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The 'Growing' Appeal of Woodland

What is it about woodland that has made it become so popular in recent years? It never used to match the price of agricultural land – and was often barely half its price. Nowadays it frequently makes the same money although perhaps this is only applicable to small parcels of woodland – big blocks of commercial forestry are relatively cheaper, their value being based on the timber crop growing on the land. Small areas – those maybe up to 20 acres – have much to attract buyers. The charm of a spinney is mainly its amenity, of course – the joy of walking through the wood, for exercise (two-legged or four-) and the fresh air and space. And woodland wildlife is another draw. Then there is the sheer variety of plants: we have a wide diversity of trees in this country both coniferous and deciduous, influenced by the soils underneath. Their range of colours through the seasons is a sight to behold. Below them come the smaller plants – holly, hazel, lonicera and even brambles. On the forest floor are many wild flowers: primroses, bluebells, anemones, even wild garlic, fungi and truffles.

Some people will enjoy the sporting rights, hopefully in the best country spirit. Even if one is not seeking a bird for dinner, there is always the need to control pests – squirrels, for example, can cause lasting damage to trees. A well-balanced management programme will enhance a piece of woodland in all respects, including the habitat it provides its for wild creatures. There is currently plenty of media comment encouraging tree planting to help to combat global warming and 'save the planet'. ‘Every little helps’ as the saying goes. Personally, I think afforestation will need to be on such a large scale that the level of financial encouragement given to landowners will not on its own have the desired effect. But trees do enhance the landscape and despite being a long-term project (it can take 50 -100 years for a tree to reach maturity), any planting must be beneficial. Many landowners put in new plantations voluntarily, so again I am not convinced that providing a grant-based system of support (with its associated limits and regulations) may prove to be the best way forward.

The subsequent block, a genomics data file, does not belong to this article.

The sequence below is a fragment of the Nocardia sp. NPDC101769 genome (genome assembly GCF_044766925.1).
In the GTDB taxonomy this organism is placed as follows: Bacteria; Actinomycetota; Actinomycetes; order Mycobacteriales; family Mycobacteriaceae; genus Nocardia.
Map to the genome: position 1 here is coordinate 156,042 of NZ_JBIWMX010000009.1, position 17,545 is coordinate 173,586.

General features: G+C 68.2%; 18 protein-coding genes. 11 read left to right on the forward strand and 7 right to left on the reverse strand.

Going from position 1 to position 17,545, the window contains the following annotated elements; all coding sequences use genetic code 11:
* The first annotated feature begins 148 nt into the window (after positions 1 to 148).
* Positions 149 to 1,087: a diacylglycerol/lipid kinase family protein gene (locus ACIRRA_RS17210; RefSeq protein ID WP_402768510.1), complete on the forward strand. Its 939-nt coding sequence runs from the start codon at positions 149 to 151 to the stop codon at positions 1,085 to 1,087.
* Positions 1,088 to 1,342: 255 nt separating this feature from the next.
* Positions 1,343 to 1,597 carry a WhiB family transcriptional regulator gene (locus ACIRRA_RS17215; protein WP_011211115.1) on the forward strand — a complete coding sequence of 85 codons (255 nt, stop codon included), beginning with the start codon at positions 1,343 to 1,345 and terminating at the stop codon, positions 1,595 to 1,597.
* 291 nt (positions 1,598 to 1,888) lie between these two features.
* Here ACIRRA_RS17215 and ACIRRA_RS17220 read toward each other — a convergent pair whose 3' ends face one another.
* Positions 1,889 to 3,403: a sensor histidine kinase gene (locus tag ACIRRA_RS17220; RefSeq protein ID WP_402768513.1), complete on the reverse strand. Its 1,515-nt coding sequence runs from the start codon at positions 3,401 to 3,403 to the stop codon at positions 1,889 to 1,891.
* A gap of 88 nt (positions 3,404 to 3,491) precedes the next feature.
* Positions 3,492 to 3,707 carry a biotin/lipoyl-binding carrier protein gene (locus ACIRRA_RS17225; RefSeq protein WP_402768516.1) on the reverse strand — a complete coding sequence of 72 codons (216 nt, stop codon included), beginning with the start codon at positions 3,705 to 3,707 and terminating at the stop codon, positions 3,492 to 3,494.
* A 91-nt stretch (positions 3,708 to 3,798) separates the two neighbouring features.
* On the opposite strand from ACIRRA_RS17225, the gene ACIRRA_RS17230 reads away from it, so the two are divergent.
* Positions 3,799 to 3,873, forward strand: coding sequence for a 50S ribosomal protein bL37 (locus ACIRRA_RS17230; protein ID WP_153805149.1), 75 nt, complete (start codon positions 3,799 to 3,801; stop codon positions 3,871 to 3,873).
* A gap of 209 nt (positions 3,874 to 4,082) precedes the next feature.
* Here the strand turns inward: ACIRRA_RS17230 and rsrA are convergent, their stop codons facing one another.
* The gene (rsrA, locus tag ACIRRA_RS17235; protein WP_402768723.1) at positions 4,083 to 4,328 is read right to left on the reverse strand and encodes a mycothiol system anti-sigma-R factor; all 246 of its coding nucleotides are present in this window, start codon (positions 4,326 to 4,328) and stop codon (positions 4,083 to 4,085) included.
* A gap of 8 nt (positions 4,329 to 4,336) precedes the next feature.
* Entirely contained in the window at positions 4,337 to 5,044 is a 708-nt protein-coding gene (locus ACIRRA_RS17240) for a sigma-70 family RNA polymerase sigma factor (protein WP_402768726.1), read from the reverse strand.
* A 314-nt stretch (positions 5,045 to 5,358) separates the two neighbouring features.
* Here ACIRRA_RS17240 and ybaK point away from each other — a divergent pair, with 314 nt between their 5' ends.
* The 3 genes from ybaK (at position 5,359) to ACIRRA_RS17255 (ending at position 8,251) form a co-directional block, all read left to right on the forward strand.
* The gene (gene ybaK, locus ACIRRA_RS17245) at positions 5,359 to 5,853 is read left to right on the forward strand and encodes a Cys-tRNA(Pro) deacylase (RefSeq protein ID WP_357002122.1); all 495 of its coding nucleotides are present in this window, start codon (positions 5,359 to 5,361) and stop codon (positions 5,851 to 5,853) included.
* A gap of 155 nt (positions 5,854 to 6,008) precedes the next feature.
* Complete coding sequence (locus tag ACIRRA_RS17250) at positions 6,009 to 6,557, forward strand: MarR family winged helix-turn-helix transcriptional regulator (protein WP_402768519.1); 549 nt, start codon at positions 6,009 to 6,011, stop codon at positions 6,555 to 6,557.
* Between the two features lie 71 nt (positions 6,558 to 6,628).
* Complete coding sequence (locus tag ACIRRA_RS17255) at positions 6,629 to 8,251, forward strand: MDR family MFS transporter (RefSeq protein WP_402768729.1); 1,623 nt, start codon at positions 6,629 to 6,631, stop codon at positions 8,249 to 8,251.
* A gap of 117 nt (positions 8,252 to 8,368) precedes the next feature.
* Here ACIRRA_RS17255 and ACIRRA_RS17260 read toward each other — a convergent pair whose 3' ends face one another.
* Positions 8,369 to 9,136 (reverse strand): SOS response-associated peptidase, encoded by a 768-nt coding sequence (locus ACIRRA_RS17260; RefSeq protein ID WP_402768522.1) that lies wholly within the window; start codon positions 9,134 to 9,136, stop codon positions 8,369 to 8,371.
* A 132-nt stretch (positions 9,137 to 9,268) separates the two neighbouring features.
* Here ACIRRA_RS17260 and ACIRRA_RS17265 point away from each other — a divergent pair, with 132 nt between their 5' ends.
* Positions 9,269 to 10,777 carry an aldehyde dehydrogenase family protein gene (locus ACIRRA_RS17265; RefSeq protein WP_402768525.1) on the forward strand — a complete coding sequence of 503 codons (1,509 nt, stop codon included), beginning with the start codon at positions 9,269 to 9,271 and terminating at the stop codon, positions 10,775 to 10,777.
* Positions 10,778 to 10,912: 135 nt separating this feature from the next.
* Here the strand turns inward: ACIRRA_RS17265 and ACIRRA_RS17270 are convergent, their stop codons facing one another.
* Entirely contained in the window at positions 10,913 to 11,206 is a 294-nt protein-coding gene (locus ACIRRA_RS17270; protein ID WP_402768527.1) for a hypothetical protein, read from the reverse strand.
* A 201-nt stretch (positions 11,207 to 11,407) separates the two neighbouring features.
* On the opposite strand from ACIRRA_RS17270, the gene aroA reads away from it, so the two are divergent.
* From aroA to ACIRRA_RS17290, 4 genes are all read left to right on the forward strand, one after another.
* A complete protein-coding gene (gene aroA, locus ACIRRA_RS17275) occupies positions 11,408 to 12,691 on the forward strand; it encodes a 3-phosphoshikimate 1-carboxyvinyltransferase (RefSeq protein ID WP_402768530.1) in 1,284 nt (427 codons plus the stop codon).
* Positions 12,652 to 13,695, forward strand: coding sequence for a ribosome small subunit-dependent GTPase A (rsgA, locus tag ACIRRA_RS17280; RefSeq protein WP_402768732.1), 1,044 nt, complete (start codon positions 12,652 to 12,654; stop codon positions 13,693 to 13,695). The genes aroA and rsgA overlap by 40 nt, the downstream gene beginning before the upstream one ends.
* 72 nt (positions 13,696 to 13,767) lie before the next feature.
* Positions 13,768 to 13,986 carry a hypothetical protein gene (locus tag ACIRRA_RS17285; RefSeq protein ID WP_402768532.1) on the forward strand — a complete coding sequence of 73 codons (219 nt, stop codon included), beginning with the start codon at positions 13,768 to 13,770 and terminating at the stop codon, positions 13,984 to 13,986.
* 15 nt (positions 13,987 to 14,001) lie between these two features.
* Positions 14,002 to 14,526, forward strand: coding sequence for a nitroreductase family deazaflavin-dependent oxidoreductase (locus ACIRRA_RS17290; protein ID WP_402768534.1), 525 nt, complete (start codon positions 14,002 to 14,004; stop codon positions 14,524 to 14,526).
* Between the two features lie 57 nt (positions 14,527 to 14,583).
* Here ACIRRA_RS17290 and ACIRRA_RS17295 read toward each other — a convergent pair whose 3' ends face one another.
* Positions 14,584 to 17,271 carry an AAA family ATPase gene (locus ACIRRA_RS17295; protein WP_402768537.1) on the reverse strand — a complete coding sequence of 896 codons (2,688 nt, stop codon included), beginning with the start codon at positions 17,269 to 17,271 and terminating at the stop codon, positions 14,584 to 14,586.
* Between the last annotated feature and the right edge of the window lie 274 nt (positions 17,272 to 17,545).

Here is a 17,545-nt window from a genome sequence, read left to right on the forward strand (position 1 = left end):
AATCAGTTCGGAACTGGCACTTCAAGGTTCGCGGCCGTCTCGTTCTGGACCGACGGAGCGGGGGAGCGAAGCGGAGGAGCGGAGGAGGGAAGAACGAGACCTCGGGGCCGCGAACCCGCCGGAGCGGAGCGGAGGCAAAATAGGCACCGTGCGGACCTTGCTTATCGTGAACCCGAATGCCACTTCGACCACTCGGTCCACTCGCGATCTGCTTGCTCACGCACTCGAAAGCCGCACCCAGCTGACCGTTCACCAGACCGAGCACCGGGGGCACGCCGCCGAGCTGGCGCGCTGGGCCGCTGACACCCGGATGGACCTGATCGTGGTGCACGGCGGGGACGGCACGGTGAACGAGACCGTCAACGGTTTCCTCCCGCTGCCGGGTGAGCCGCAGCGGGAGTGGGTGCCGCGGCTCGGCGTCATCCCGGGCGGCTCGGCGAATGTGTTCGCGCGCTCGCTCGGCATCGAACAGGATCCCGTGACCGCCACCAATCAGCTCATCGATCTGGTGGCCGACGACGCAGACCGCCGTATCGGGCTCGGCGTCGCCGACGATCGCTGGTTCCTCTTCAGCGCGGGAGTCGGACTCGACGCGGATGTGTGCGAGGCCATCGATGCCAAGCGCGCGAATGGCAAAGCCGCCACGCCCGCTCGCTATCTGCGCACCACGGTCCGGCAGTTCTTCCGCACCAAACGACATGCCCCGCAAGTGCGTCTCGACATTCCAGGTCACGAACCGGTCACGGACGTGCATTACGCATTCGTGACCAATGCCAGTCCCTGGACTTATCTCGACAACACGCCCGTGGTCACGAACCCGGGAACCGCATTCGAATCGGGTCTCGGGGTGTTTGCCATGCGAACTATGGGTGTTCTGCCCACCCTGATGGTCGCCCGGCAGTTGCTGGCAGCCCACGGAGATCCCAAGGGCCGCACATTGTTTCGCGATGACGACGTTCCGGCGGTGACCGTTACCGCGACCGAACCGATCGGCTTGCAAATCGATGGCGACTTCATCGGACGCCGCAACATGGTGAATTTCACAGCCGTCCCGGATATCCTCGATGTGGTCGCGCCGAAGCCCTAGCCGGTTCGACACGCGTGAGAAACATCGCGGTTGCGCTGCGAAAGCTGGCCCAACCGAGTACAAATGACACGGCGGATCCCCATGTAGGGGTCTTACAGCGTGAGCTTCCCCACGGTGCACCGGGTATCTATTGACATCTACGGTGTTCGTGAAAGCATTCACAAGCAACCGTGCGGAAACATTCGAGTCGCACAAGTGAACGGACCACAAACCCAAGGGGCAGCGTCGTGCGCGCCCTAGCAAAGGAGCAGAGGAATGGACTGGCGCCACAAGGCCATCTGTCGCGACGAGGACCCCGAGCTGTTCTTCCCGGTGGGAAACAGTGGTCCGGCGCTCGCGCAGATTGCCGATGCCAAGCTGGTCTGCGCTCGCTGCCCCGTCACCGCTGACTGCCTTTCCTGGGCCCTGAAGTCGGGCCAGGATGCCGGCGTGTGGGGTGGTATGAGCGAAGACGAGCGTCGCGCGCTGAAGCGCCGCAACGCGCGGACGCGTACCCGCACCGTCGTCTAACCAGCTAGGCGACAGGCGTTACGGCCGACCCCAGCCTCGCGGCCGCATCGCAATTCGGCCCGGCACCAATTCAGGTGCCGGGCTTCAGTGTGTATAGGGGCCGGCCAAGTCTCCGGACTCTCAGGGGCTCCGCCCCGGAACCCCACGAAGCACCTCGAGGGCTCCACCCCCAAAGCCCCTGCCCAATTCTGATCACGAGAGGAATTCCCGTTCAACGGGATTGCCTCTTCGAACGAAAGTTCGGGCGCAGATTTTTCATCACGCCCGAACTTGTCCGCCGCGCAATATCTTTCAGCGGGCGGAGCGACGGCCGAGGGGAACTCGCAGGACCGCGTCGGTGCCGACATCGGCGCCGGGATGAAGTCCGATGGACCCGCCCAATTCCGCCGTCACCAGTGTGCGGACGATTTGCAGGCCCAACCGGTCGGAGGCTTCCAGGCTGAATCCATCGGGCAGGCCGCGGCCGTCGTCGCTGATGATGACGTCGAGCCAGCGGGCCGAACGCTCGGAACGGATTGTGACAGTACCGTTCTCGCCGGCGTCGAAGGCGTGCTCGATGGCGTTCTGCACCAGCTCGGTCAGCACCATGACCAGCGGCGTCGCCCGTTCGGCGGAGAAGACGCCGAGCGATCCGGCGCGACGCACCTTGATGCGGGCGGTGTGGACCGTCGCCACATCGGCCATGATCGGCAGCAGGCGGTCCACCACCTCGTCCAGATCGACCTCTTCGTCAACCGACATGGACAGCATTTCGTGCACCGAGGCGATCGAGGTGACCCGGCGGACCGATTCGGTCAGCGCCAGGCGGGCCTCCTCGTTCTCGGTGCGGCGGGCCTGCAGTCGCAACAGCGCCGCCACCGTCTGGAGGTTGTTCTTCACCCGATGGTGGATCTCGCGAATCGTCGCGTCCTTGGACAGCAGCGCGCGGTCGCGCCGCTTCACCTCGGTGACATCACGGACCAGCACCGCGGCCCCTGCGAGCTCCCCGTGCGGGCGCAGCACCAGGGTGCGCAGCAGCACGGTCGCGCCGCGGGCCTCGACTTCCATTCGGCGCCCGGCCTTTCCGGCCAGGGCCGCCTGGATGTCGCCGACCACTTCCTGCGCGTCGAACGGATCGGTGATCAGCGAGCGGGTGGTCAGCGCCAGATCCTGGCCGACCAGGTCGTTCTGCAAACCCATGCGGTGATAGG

The commercial value of piece of woodland’s ‘crop’ is often merely a by-product, at least for most parts of the UK. Other countries have greater opportunities – mainly because of the topography, and then the larger scale, and lower costs of production which enables their forestry to be more profitable. The demand for timber has declined noticeably in recent years; less of it is needed for the making of paper, pit props (!) and even matches (especially with the policies that deter smoking) – and nowadays it’s hardly every used for building a ship...! Furniture-making uses more modern, light materials so traditional timber items have become a increasingly only a ‘made to measure’ commodity. Natural wood tends to be something one may use only for chic sculptures and small-scale arts-and-crafts industries. Even so, most of us retain a fascination and love of trees and woodland; maybe, as so many other facets of our lives change and evolve, so also will the prospects for and development of woodland across the land. We may not live to see the mature results but our descendants will, and they should applaud the vision and investment made for the future – just as we who are alive now have been grateful to those who gave us the special scenery which surrounds us today.

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